"True Life Adventures" or something

Several of those Disney nature specials (not sure if they aired in the theatres or on tv) are on the "Legacy" DVD set

Subject: Re: The Earliest TV We Can Remember

Written By: danootaandme on 04/03/07 at 3:43 pm

Adventures in Paradise

Subject: Re: The Earliest TV We Can Remember

Written By: sherry339 on 04/04/07 at 3:33 pm


I forgot all about the Wonderful World Of Disney. I loved when they would have a story about a bear or other animal out in nature and they had that announcer narrating in the background. Do you know who that was? I loved those shows.


Oh my goodness!!!  I remember the voice of the narrator you mention even today.  He was just so wonderful.  He made you really believe you were right there with all the animals or on the dessert or under the ocean.  I always wanted to know his name.  Wonder if he is still around.  That seems like just yesterday!!!!!!!!

I remember every year my folks would take us to visit friends who had a color tv so we could watch "The Wizard of OZ" in color.  Because we only had black and white at home the moment when Dorothy opens the door on the land of OZ was such a breath taker. The witch scared us to death!!!!  ;)

I lived in Houston and remember the children's shows that came on in the morning while we were having breakfast and watching Dad get ready for work.  There was Captain Kangaroo of course but locally, there was Cadet Don and his alien puppet, Seymour (I think!).  The call letters for channel 13 were KTRK so when they created a wonderful kids show with a lady dressed in a black cat's outfit, she was called Kitirick.  Black tights and leotard and black over her hair with perky cat ears.  She was a very pretty lady with whiskers.  When I was about 6 or 7 my Mom took several of my friends to the show to celebrate my birthday.  I turned up sick that day and had to stay in the "green room" at the station and watch all my friends have fun on her show.  She did talk about me being sick on my birthday and they showed me all by myself in the little room sitting on a couch.  I was so sad.....  :\'(  Plenty of really nice birthdays since then!  Including today.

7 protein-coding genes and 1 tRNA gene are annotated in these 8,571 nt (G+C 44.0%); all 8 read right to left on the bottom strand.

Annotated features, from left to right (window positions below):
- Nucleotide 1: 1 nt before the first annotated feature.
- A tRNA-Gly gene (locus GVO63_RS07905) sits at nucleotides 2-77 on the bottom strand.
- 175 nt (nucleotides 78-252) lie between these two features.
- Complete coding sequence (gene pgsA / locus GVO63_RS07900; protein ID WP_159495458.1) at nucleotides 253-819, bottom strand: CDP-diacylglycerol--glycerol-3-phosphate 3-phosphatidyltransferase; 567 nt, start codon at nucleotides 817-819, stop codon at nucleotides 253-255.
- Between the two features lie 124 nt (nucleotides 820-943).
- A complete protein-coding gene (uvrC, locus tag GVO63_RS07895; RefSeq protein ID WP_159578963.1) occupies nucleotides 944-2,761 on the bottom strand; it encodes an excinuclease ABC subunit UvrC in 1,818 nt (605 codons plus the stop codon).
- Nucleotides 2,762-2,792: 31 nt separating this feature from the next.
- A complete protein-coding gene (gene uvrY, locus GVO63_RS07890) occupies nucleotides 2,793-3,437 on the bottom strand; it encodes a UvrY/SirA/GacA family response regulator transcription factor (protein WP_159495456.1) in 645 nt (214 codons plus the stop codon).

Thanks for starting this chain of memories.  Sherry

Subject: Re: The Earliest TV We Can Remember

Written By: gemini on 04/04/07 at 5:25 pm


Oh my goodness!!!  I remember the voice of the narrator you mention even today.  He was just so wonderful.  He made you really believe you were right there with all the animals or on the dessert or under the ocean.  I always wanted to know his name.  Wonder if he is still around.  That seems like just yesterday!!!!!!!!


I think I found it. His name was Rex Allen. He narrated Charlie the Lonesome Cougar, among others. He passed away in 1999.

Subject: Re: The Earliest TV We Can Remember

Written By: sherry339 on 04/05/07 at 11:16 pm


I think I found it. His name was Rex Allen. He narrated Charlie the Lonesome Cougar, among others. He passed away in 1999.